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So $30 Android phone is a PC, but a Smart TV isn’t?

12/12/2012 6:37:56 PM

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Numerous online (and probably offline) publications covered Internet Trends presentation by Mary Meeker from Kleiner Perkins Caulfield and Byers. Judging from the slides it was really interesting and I’d love to see a video of it, but …

Most sites used the above slide as the main takeaway from it and cited the numbers as the biggest reveal of that presentation. I haven’t heard the comments accompanying this chart, so I’m having a hard time understanding what does it represent?

Does “Apple” include OS X and iOS on iPad, iPhone, iPad Touch, Apple TV? Does Android represent Android tablets, phones, cameras, etc.? Judging from the fact that Android’s chart starts in 2007, I would guess that all of them are counted in. Are all of these PCs or PC replacements?

Let’s say we consider the cheapest and crappiest Android phone a PC. This sounds absurd, but OK. But If we do, then why “smart TVs” are not on this chart? Why not eInk readers? Why no Xbox or PS3 or Wii? Why no Sega Mega Drive (or whatever) in the middle of that chart?

I’m pretty sure Amazon has sold a substantial amount of “classic” (non Fire) Kindles to warrant a place on this chart. And Samsung alone expects to sell 25 million smart TVs in 2012. So why don’t we count them in?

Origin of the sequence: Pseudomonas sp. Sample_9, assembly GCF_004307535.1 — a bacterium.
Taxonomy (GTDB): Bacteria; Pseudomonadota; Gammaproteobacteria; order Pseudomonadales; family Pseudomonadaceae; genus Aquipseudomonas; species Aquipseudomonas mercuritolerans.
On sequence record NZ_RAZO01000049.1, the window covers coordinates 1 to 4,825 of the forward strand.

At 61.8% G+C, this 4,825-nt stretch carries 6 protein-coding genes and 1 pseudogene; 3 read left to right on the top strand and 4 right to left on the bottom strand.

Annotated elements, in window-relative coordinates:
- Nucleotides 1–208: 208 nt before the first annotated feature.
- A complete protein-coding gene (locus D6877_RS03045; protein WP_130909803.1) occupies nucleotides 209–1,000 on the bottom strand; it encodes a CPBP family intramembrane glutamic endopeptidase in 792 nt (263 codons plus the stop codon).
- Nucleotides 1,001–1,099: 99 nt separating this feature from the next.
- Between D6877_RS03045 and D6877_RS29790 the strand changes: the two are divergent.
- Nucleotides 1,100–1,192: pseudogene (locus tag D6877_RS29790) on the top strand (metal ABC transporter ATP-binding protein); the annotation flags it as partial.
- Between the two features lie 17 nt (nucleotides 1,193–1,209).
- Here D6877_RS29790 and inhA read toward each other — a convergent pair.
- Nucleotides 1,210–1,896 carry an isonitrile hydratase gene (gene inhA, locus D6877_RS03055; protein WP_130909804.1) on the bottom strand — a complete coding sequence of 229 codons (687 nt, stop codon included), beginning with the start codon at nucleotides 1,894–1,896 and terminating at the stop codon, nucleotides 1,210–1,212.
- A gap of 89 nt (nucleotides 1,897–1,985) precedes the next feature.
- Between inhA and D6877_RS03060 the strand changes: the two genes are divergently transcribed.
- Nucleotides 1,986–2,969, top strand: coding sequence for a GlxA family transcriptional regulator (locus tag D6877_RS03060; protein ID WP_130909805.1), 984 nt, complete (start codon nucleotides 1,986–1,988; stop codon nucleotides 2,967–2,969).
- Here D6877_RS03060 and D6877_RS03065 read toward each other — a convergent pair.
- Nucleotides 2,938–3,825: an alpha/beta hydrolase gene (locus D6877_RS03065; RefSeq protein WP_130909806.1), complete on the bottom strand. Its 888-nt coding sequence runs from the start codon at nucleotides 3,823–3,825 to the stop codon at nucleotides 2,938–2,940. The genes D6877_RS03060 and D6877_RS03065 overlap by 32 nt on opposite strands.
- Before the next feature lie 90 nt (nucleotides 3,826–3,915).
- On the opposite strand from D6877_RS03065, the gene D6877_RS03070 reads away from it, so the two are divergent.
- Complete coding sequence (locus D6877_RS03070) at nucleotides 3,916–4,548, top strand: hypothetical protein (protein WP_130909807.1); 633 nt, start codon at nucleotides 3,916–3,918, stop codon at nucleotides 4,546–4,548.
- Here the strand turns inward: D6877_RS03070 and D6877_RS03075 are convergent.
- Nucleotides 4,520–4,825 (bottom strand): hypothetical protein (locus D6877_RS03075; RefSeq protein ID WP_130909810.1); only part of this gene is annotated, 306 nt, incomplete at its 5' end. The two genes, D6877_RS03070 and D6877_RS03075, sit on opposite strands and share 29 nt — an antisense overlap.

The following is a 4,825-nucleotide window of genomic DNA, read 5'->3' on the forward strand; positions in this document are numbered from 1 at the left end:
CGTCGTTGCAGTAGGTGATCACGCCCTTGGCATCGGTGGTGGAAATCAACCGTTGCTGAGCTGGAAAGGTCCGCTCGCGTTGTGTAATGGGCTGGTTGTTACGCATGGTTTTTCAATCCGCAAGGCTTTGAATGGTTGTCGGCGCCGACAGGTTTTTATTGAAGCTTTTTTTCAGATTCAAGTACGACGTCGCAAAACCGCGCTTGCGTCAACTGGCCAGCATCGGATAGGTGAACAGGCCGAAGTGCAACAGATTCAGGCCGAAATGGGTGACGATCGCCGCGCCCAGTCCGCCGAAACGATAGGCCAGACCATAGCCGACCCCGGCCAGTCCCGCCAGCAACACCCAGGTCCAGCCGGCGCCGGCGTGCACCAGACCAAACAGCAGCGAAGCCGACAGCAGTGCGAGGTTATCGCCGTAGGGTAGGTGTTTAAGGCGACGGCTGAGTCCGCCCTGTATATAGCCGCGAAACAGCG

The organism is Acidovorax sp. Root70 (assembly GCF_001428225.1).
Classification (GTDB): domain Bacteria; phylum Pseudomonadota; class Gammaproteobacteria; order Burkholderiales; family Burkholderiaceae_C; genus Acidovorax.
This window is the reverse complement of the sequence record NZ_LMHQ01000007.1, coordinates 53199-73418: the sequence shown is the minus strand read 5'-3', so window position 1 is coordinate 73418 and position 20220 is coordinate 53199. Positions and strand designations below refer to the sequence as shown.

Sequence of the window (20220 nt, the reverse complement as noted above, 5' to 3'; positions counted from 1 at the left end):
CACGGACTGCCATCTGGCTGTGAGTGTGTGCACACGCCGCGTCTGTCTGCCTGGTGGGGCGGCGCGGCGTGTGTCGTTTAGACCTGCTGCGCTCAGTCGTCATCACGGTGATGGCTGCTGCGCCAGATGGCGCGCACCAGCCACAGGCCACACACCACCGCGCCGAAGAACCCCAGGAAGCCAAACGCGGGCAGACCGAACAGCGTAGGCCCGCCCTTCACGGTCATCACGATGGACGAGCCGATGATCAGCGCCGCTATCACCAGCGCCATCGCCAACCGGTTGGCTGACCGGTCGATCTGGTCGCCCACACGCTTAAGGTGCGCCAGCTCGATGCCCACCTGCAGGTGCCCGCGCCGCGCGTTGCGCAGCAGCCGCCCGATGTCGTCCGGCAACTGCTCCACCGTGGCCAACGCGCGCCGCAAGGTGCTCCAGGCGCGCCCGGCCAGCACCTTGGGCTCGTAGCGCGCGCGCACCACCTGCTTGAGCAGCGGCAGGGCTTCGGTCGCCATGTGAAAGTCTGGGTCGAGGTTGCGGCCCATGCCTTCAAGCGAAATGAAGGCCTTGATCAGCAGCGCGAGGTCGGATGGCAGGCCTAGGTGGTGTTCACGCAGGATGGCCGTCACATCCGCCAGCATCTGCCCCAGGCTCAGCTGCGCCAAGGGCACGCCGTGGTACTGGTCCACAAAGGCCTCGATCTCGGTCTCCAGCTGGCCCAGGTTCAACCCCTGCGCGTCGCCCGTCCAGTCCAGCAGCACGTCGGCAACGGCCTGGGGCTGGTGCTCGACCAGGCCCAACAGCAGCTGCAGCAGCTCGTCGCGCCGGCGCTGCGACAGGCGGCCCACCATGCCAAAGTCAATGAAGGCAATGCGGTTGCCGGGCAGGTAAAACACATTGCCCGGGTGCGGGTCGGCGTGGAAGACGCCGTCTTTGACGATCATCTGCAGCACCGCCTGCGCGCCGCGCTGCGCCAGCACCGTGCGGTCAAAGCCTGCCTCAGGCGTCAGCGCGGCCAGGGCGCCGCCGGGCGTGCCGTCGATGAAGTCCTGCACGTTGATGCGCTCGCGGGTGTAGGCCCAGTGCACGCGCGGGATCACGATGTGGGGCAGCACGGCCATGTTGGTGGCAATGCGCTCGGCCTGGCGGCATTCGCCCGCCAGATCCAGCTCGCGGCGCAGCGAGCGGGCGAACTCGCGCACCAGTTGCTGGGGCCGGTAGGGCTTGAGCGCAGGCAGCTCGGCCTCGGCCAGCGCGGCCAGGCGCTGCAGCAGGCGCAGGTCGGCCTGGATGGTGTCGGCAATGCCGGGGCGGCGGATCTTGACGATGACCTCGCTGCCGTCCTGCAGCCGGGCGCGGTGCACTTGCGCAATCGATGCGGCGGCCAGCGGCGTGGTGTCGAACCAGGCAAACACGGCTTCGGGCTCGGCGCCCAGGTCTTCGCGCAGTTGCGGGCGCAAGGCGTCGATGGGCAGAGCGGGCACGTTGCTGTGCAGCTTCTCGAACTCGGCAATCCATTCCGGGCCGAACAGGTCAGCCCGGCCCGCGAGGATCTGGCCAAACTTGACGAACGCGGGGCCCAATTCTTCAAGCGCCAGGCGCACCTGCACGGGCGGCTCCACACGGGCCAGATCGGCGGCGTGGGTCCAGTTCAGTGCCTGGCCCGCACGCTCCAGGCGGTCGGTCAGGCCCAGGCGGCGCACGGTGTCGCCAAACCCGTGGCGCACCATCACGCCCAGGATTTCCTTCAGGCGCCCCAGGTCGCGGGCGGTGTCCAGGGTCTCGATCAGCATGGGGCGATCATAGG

You may say these are not PCs and I’ll agree with you. Android based camera isn’t a PC either. And even a mid range Android phone that was never used for anything but phone calls is not a PC. So what constitutes a “Personal Computing Platform” in this chart and what doesn’t?

I’ve definitely watched more YouTube videos on my smart TV than I did on my phone. I did more “internet commerce” (bought ebooks) on my Kindle 3 than I did on any of other devices except for PC. So what makes these devices non-PCs but, say, HTC Magic a PC?

Don’t get me wrong, I have nothing against Android. But I do have a problem with this chart and the idea of using it to make ANY conclusions. It’s just a pointless piece of infographic created to deliver some message.

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Spotify-like App Stores

9/24/2012 3:03:52 PM

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Photo by ZeroOne

I’m the last person to say good things about iTunes, but there’s no denying it brought legal digital music to mainstream users. Same goes for iOS App Store. Geeks were buying Windows Mobile apps long before the App Store, but Apple made it easy for a regular person to buy apps for their smartphones. That said, buying MP3s-to-own sounds very old school in 2012 and I bet only the most devoted fans or those who have never heard of Spotify, Zune Pass, Rhapsody, etc. still do it.

But what about apps? All of the app stores still operate in the “classic” iTunes model. Even though it’s clear that paid 99 cent app model never really took off on Android, all Windows Phone success stories are ad based, and even on iOS free-to-play games reign supreme at this stage.

Yet, I think it should be way easier (from the legal standpoint) to introduce the subscription model to the app stores than it was (is) in the music world. Obviously not every smartphone user would like to pay a monthly fee for the app firehose and not every niche app maker would agree to get pennies for each download/use. But, in general, the 99 cent developer crowd should be happy and power users would happily pay $5/month for unlimited access to most of the app catalog. And it shouldn’t be just one or the other.

There’s no doubt it would take a lot of math, market testing, etc. to perfect the formula, but overall I think it’s a win-win solution and an obvious next evolutionary step in the app store history.

What do you think?

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